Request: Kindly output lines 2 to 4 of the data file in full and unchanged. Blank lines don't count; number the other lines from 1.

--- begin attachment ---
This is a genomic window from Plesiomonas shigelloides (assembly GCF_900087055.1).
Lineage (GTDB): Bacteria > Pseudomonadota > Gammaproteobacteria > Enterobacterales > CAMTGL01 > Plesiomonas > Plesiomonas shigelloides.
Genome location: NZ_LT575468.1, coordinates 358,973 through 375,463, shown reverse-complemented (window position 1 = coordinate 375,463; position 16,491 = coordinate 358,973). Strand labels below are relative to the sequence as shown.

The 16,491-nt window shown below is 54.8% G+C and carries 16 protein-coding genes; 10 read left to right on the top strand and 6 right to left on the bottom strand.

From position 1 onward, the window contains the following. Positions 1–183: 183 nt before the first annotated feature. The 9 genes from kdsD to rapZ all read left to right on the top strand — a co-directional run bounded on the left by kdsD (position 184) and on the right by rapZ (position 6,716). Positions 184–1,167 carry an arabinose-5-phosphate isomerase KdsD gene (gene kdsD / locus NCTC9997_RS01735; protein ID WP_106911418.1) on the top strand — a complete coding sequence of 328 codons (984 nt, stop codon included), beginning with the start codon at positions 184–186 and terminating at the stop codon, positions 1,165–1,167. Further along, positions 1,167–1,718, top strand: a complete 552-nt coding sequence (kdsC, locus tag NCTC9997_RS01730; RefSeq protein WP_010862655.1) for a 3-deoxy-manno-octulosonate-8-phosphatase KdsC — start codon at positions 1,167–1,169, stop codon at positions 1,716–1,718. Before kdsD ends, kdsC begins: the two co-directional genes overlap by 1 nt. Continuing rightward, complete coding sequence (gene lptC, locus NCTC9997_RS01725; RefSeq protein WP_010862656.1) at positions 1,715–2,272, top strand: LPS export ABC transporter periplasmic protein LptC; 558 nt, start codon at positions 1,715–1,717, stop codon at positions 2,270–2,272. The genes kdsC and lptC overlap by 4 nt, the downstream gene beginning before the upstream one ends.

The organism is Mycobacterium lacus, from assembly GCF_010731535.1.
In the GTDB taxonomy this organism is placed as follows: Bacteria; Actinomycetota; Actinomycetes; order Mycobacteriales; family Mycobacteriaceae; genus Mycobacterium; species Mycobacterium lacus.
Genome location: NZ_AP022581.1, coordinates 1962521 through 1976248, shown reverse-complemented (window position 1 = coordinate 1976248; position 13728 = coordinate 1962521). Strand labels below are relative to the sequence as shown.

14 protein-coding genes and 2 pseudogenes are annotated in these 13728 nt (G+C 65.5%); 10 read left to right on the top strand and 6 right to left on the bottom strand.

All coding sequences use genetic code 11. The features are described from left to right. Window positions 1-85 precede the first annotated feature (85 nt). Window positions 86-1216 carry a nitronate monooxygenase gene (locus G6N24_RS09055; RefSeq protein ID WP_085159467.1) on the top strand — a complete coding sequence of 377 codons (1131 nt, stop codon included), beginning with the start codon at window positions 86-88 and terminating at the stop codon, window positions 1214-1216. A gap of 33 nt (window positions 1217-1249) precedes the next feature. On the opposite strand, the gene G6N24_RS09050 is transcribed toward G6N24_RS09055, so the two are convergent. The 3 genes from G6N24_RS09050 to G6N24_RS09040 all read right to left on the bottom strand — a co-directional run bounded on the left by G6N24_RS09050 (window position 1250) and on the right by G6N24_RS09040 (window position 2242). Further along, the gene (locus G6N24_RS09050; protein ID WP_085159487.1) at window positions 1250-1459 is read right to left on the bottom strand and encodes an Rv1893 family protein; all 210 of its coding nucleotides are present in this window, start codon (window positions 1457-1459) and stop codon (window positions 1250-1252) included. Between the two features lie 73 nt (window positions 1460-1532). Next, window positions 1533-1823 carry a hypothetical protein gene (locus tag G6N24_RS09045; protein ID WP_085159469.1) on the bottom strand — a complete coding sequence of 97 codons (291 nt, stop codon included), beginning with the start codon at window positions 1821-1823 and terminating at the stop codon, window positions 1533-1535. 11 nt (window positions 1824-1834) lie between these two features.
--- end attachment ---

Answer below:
Lineage (GTDB): Bacteria > Pseudomonadota > Gammaproteobacteria > Enterobacterales > CAMTGL01 > Plesiomonas > Plesiomonas shigelloides.
Genome location: NZ_LT575468.1, coordinates 358,973 through 375,463, shown reverse-complemented (window position 1 = coordinate 375,463; position 16,491 = coordinate 358,973). Strand labels below are relative to the sequence as shown.

The 16,491-nt window shown below is 54.8% G+C and carries 16 protein-coding genes; 10 read left to right on the top strand and 6 right to left on the bottom strand.